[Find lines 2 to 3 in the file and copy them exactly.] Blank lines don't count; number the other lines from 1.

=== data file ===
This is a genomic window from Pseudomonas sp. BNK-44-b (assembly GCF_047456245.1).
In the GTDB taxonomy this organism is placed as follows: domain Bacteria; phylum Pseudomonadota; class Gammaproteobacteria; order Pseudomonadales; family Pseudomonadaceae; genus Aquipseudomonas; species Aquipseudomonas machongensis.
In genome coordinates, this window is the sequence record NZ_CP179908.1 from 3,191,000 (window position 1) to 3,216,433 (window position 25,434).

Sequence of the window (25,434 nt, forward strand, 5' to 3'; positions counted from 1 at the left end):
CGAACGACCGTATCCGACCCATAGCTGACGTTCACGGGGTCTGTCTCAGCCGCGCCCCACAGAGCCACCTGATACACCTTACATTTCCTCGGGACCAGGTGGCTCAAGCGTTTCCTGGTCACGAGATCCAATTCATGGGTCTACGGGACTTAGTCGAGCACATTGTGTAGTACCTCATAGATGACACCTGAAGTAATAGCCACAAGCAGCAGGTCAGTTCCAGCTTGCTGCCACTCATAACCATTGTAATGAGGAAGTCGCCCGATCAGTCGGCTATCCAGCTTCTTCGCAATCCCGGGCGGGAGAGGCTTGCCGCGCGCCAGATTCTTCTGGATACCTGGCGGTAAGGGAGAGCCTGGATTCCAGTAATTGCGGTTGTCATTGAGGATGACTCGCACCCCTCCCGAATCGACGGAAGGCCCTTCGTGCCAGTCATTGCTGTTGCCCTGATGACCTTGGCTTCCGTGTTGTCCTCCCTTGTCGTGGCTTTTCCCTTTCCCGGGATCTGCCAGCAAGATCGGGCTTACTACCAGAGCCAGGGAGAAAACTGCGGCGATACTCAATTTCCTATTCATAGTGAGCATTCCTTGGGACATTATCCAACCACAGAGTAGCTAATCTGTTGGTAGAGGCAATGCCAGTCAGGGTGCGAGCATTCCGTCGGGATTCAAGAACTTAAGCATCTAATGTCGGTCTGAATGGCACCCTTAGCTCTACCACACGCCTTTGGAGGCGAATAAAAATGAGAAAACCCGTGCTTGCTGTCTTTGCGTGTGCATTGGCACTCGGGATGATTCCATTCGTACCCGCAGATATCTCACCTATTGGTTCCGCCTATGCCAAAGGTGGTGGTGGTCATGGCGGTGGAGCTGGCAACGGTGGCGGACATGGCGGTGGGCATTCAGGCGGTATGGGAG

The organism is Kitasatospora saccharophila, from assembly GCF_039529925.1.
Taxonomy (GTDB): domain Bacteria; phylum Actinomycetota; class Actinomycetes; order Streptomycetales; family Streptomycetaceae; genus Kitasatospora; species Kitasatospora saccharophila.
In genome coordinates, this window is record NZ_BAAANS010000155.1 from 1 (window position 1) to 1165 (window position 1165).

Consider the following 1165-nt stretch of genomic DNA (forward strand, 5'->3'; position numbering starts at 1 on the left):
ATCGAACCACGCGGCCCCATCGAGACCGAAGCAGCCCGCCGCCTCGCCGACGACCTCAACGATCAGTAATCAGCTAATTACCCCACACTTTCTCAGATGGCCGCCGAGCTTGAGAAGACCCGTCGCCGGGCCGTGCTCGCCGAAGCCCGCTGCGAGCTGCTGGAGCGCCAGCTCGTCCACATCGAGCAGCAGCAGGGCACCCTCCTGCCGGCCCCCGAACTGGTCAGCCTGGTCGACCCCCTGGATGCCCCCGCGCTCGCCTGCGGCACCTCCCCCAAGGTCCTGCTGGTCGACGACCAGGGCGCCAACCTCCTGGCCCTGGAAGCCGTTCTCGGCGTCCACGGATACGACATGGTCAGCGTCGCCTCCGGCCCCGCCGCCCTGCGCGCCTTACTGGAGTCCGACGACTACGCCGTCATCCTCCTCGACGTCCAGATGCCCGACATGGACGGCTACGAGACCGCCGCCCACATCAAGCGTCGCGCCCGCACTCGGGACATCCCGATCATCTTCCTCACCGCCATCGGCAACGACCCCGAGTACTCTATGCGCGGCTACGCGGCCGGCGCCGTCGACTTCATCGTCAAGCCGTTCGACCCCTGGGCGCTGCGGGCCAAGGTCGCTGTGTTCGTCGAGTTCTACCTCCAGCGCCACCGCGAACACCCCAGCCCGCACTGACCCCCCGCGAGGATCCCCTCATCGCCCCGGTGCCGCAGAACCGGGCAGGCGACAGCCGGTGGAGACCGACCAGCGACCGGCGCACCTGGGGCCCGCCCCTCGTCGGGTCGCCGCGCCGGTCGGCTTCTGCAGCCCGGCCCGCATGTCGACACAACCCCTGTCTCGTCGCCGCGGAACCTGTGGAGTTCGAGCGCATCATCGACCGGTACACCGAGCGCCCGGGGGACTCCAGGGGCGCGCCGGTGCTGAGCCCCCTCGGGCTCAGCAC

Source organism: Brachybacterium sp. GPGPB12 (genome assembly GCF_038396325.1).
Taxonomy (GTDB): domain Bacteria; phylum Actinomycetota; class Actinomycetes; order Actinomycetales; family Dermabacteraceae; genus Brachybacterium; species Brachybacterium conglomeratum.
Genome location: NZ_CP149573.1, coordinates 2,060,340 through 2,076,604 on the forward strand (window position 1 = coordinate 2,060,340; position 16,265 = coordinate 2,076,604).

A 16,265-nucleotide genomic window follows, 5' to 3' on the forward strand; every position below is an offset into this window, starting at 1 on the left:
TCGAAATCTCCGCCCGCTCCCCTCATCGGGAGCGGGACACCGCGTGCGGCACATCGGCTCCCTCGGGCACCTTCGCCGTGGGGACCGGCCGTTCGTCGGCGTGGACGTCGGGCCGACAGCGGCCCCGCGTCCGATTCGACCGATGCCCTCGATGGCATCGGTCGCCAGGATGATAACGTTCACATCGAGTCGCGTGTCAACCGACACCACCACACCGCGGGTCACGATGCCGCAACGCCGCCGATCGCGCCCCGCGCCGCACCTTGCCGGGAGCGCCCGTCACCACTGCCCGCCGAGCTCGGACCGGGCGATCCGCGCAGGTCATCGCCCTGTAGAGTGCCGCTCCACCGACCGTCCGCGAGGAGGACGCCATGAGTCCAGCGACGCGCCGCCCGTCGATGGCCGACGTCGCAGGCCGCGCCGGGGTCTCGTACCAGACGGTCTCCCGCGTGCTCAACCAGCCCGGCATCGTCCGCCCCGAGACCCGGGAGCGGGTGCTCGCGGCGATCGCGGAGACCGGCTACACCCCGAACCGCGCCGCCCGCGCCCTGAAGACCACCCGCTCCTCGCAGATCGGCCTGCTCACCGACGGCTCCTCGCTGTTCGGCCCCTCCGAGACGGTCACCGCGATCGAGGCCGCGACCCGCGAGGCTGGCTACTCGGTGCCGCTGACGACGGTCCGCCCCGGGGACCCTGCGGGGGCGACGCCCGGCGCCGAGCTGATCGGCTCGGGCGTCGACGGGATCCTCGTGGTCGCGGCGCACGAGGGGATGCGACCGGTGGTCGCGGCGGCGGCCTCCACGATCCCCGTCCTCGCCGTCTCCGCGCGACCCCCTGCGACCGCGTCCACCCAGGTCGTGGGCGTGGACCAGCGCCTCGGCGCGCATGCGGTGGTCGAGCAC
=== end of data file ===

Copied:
In the GTDB taxonomy this organism is placed as follows: domain Bacteria; phylum Pseudomonadota; class Gammaproteobacteria; order Pseudomonadales; family Pseudomonadaceae; genus Aquipseudomonas; species Aquipseudomonas machongensis.
In genome coordinates, this window is the sequence record NZ_CP179908.1 from 3,191,000 (window position 1) to 3,216,433 (window position 25,434).